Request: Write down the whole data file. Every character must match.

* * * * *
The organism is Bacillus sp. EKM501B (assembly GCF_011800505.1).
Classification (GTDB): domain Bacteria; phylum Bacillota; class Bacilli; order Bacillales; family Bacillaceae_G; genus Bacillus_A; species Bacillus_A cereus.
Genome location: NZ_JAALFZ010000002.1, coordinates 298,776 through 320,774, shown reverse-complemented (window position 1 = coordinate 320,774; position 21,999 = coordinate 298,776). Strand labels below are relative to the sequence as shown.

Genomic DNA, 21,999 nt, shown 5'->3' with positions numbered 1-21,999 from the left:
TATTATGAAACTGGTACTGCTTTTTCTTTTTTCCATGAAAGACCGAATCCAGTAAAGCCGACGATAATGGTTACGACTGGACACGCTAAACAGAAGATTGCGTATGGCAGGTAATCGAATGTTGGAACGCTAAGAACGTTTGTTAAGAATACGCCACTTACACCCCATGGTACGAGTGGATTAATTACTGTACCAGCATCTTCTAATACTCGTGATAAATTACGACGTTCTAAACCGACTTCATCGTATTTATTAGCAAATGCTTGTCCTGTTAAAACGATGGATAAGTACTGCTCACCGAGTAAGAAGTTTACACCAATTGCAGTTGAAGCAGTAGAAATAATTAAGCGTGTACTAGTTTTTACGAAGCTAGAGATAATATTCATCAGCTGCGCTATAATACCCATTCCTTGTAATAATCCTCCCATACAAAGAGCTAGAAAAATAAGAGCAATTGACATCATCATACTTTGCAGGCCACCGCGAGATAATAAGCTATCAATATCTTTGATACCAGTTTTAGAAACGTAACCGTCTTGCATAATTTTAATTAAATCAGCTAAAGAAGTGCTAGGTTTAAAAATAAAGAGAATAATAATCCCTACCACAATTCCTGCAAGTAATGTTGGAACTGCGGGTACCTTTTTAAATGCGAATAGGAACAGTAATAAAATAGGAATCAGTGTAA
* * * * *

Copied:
The organism is Bacillus sp. EKM501B (assembly GCF_011800505.1).
Classification (GTDB): domain Bacteria; phylum Bacillota; class Bacilli; order Bacillales; family Bacillaceae_G; genus Bacillus_A; species Bacillus_A cereus.
Genome location: NZ_JAALFZ010000002.1, coordinates 298,776 through 320,774, shown reverse-complemented (window position 1 = coordinate 320,774; position 21,999 = coordinate 298,776). Strand labels below are relative to the sequence as shown.

Genomic DNA, 21,999 nt, shown 5'->3' with positions numbered 1-21,999 from the left:
TATTATGAAACTGGTACTGCTTTTTCTTTTTTCCATGAAAGACCGAATCCAGTAAAGCCGACGATAATGGTTACGACTGGACACGCTAAACAGAAGATTGCGTATGGCAGGTAATCGAATGTTGGAACGCTAAGAACGTTTGTTAAGAATACGCCACTTACACCCCATGGTACGAGTGGATTAATTACTGTACCAGCATCTTCTAATACTCGTGATAAATTACGACGTTCTAAACCGACTTCATCGTATTTATTAGCAAATGCTTGTCCTGTTAAAACGATGGATAAGTACTGCTCACCGAGTAAGAAGTTTACACCAATTGCAGTTGAAGCAGTAGAAATAATTAAGCGTGTACTAGTTTTTACGAAGCTAGAGATAATATTCATCAGCTGCGCTATAATACCCATTCCTTGTAATAATCCTCCCATACAAAGAGCTAGAAAAATAAGAGCAATTGACATCATCATACTTTGCAGGCCACCGCGAGATAATAAGCTATCAATATCTTTGATACCAGTTTTAGAAACGTAACCGTCTTGCATAATTTTAATTAAATCAGCTAAAGAAGTGCTAGGTTTAAAAATAAAGAGAATAATAATCCCTACCACAATTCCTGCAAGTAATGTTGGAACTGCGGGTACCTTTTTAAATGCGAATAGGAACAGTAATAAAATAGGAATCAGTGTAA